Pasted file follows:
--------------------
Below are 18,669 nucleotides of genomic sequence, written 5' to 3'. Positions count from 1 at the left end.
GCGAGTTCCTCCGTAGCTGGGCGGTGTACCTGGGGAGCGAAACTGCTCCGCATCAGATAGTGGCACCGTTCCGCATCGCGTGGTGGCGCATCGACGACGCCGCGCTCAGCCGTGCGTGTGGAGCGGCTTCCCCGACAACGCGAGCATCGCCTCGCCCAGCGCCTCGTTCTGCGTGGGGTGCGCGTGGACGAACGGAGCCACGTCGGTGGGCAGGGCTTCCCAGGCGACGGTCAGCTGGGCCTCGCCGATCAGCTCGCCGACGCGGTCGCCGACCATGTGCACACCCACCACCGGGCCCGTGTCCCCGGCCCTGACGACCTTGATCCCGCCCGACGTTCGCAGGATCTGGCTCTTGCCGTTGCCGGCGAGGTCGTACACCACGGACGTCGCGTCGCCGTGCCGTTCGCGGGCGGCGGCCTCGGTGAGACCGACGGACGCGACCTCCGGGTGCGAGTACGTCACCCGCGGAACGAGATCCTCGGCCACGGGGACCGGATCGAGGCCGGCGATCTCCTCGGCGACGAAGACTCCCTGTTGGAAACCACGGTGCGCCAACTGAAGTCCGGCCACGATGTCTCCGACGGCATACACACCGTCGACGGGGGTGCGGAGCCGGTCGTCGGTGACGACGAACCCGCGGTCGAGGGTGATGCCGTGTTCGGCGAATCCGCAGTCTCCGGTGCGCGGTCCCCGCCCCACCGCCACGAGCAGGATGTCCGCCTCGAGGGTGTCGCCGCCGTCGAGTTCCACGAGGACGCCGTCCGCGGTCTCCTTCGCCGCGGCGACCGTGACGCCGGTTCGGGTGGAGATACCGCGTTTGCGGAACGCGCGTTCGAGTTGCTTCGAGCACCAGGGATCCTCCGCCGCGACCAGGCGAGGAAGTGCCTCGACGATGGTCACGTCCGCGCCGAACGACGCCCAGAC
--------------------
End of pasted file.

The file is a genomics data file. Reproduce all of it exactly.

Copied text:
Below are 18,669 nucleotides of genomic sequence, written 5' to 3'. Positions count from 1 at the left end.
GCGAGTTCCTCCGTAGCTGGGCGGTGTACCTGGGGAGCGAAACTGCTCCGCATCAGATAGTGGCACCGTTCCGCATCGCGTGGTGGCGCATCGACGACGCCGCGCTCAGCCGTGCGTGTGGAGCGGCTTCCCCGACAACGCGAGCATCGCCTCGCCCAGCGCCTCGTTCTGCGTGGGGTGCGCGTGGACGAACGGAGCCACGTCGGTGGGCAGGGCTTCCCAGGCGACGGTCAGCTGGGCCTCGCCGATCAGCTCGCCGACGCGGTCGCCGACCATGTGCACACCCACCACCGGGCCCGTGTCCCCGGCCCTGACGACCTTGATCCCGCCCGACGTTCGCAGGATCTGGCTCTTGCCGTTGCCGGCGAGGTCGTACACCACGGACGTCGCGTCGCCGTGCCGTTCGCGGGCGGCGGCCTCGGTGAGACCGACGGACGCGACCTCCGGGTGCGAGTACGTCACCCGCGGAACGAGATCCTCGGCCACGGGGACCGGATCGAGGCCGGCGATCTCCTCGGCGACGAAGACTCCCTGTTGGAAACCACGGTGCGCCAACTGAAGTCCGGCCACGATGTCTCCGACGGCATACACACCGTCGACGGGGGTGCGGAGCCGGTCGTCGGTGACGACGAACCCGCGGTCGAGGGTGATGCCGTGTTCGGCGAATCCGCAGTCTCCGGTGCGCGGTCCCCGCCCCACCGCCACGAGCAGGATGTCCGCCTCGAGGGTGTCGCCGCCGTCGAGTTCCACGAGGACGCCGTCCGCGGTCTCCTTCGCCGCGGCGACCGTGACGCCGGTTCGGGTGGAGATACCGCGTTTGCGGAACGCGCGTTCGAGTTGCTTCGAGCACCAGGGATCCTCCGCCGCGACCAGGCGAGGAAGTGCCTCGACGATGGTCACGTCCGCGCCGAACGACGCCCAGAC